Sunday, 17 May 2009

Bankers and Politicians

I like the news these days; good news is always a nice, heartwarming thing to have but bad news will guarantee a healthy audience and stir some motion in the social ocean. And boy have we had some bad news of late.

First off, I have no income, no job, no real raison d'etre at the moment; I'm in between university courses without anything to do until September. I have no mortgage woes, no pension worries, no political allegiances. I find the news to be quite riveting entertainment. It's actually a whole lot of fun to watch these tales of bitterness and money woes; I feel I shouldn't be enjoying it so much, but I do regardless. Like the Enron scandal, but for the entire world.

Every MP, banker, or general rich person in the world right now is feeling a weird, underlying guilt, even if they've "done nothing wrong"; or at least they ought to be. The environment for this crazy state of affairs has allowed them to flourish, but even within the rules so carefully guarded and upheld, everyone's now seeing that it wasn't so foolproof after all. I mean, hardly anyone's actually broken the law; it's just that everyone with the power to screw up the economy in a little way has done so, and these things accumulate. Resulting in a massive shitstorm of outcries and uproar. Everyone on the news is resigning, all the banks are saving each other from collapse, all the investors are gazing dumbfounded as the stock market does it's thing.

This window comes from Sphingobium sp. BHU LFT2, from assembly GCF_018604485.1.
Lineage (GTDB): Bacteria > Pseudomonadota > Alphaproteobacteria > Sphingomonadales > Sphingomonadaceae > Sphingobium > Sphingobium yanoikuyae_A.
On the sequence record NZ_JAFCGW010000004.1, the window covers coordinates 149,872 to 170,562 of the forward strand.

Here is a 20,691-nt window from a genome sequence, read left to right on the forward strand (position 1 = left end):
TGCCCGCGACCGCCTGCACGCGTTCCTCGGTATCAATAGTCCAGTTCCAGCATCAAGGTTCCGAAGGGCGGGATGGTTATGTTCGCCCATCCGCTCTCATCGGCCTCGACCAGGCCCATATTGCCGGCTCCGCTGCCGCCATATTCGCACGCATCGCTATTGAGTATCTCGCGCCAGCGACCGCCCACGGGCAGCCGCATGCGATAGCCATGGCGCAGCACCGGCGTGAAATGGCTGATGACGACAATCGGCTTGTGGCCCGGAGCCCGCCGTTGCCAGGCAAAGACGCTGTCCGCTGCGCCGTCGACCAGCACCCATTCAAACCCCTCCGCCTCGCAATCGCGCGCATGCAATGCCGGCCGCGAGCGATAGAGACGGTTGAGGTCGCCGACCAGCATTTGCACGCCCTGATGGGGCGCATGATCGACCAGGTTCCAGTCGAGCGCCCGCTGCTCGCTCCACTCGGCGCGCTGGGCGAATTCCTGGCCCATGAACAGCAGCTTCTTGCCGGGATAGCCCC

MPs started getting greedy, at a time when they really, really shouldn't have. Feeding the hard-to-come-by money of the taxpayer into the whole allowances model doesn't seem right to begin with, but it's understandable; after all, they do need a place to stay in London while their families chill out at the house in *enter-constituency-here*. Just, y'know, should have given them a little bit less, that's all. Maybe they don't exactly need multitudes of bedrooms in the finest neighbourhoods in the city; if we (a loose we; not really a taxpayer at the moment) are paying for their houses, surely we should be able to see what extravagances they are allowing themselves.

Greed is contagious, and greed is inevitable; but this kind of thing could have been stopped. I honestly don't think that MPs are in much money problems anyway, even if you don't count the allowances. But I'm no authority, I'm just the freeloader in Cardiff, watching the entertaining news and wondering where it's all heading.

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